BY PABLO BOTEYO
Some may turn on the television Sunday afternoons to watch a show on AMC that has become a staple of the new culture: “The Walking Dead.”
This show focuses on the few remaining living humans who struggle to survive in the midst of a zombie apocalypse. These zombies are unable to feel, to sense or even to understand the beauty of the world around them. The remaining few humans are thus left to admire the beauty and to attempt to keep it intact without becoming infested.
Some fans might see this as an allegory for the culture they find themselves inhabiting. They see it as what society has become, and they wish to be like the living and stay clear of this apocalypse. One of these fans came to Franciscan University on Feb. 15 to offer students her survival guide, in the words of Pope St. John Paul II.
“Turn on the television, log on to Facebook, you will see the walking dead everywhere you look,” said Emily Stimpson, Franciscan University graduate and author. “These are the men and women living in mortal sin. … Those who have broken faith with God in some serious way and have lost the life of sanctifying grace in their soul. They are the spiritually dead, spiritual undead, even if they’re physically alive.”
Stimpson’s talk, titled “Theology of the Body and the Zombie Apocalypse,” consisted of giving practical uses for theology of the body in regards to this zombie apocalypse. She centered her talk around five easy ways to make it practical.
“If you want to live the theology of the body, sometimes you have to turn your phone off,” Stimpson said in her first point. “There is this busy, bustling world around us, but sometimes we miss it because we (have) our faces in our phones. If you go back to the zombies, they just stumble around with a blank expression, and even if you haven’t seen “The Walking Dead,” most of you know what that looks like.”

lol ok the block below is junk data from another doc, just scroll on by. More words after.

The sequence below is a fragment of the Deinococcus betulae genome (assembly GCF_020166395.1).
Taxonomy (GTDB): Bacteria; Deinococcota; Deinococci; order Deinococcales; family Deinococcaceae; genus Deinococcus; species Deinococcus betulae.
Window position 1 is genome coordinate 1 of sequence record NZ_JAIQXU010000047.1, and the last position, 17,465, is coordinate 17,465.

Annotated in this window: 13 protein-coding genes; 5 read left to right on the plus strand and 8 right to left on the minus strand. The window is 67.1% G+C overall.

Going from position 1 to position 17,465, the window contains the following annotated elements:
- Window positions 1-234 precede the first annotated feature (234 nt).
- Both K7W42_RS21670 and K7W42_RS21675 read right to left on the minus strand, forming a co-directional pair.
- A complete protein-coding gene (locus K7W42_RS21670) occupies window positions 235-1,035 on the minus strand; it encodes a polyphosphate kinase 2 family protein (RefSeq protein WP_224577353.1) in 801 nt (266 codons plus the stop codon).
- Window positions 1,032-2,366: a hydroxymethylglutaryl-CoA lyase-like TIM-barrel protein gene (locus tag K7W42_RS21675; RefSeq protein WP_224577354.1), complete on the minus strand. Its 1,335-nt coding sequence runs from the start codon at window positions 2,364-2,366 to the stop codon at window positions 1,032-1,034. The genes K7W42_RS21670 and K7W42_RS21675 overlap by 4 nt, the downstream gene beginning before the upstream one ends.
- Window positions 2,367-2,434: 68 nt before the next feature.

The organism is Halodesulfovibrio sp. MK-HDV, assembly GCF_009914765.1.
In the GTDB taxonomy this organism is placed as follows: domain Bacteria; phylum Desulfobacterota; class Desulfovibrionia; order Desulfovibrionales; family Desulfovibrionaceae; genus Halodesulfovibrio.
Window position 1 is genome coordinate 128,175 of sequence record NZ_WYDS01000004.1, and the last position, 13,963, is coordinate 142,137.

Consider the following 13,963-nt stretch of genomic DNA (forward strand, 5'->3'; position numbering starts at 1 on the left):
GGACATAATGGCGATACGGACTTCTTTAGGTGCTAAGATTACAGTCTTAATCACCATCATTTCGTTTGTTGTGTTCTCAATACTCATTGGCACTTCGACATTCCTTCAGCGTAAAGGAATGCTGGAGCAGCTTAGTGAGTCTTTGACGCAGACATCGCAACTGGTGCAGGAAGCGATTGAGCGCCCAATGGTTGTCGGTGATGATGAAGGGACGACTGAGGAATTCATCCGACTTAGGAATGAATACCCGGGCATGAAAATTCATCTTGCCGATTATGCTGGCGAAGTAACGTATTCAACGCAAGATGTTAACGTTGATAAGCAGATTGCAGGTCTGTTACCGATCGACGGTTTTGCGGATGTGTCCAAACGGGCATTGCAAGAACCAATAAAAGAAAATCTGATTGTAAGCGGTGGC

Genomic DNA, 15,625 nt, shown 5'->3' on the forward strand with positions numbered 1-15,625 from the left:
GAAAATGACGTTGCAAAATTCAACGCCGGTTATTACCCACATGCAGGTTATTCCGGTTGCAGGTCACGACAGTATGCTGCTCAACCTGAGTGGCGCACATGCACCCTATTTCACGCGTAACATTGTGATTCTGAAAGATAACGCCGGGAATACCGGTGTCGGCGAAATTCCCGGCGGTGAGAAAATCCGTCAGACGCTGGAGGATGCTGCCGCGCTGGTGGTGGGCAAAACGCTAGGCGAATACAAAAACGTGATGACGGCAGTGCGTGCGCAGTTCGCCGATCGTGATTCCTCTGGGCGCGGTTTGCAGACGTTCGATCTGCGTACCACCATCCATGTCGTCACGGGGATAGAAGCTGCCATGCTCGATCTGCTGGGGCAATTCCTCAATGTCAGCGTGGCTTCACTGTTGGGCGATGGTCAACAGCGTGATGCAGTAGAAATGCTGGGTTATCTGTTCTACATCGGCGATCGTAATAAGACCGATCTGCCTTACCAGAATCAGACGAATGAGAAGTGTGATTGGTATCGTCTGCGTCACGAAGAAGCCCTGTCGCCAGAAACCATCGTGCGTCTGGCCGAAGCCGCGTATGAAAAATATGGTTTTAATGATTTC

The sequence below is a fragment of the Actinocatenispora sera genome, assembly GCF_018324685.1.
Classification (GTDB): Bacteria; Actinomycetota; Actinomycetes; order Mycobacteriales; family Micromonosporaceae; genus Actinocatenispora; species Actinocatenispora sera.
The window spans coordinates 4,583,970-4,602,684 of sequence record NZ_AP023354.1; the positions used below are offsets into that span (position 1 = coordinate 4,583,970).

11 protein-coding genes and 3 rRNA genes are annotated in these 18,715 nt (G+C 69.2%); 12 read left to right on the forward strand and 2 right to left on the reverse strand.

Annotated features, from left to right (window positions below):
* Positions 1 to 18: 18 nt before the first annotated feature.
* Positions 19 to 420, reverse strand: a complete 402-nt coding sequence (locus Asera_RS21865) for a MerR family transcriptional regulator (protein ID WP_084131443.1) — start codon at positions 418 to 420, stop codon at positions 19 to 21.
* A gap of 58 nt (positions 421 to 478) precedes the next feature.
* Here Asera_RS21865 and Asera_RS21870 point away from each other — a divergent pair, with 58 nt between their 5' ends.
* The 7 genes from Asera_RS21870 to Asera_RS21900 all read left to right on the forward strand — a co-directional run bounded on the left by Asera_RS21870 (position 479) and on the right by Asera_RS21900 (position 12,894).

Stimpson spoke of learning how not to use technology as a horrible distraction from the world. She continued her practical tips by showing how one can live out theology of the body by doing simple things, such as opening the door, taking care of the body itself, feeding the body the right things and doing a complete turnover in your wardrobe.
“In hundreds upon hundreds of little ways, our exterior is always communicating the truth of our inner selves,” Stimpson said. “This is why policemen and firemen wear uniforms, right? So we know at a glance that someone is here to help. It’s one of the reasons why priests and religious wear habits, so with one look we can say there is something special about that person, that there is someone set apart for God.”
Many students, religious and teachers braved the cold weather to come hear this practical talk by Stimpson.
“I like (that) she brought about a lot of things that happen to everyone,” student Abbey Thompson said. “I think with theology of the body, girls can take more from it with the modesty aspect, but this is more that applies to everyone. … I really liked how she gave practical stuff that we can apply to our everyday life.”
Emily Stimpson has written many works surrounding theology and Catholicism. She has also written for Franciscan University itself; she is the author of “These Lovely Bones,” which is being studied on campus in different extracurricular capacities, including Women’s Ministry.
“Theology of the body shows us how to love not just our spouse, boyfriend or loved ones but everyone we meet,” Stimpson said. “It calls us not to use others but to give ourselves away to others, to love others. To live our lives in imitation of the God who is self-gift. It calls us to honor everyone we meet as a gift.”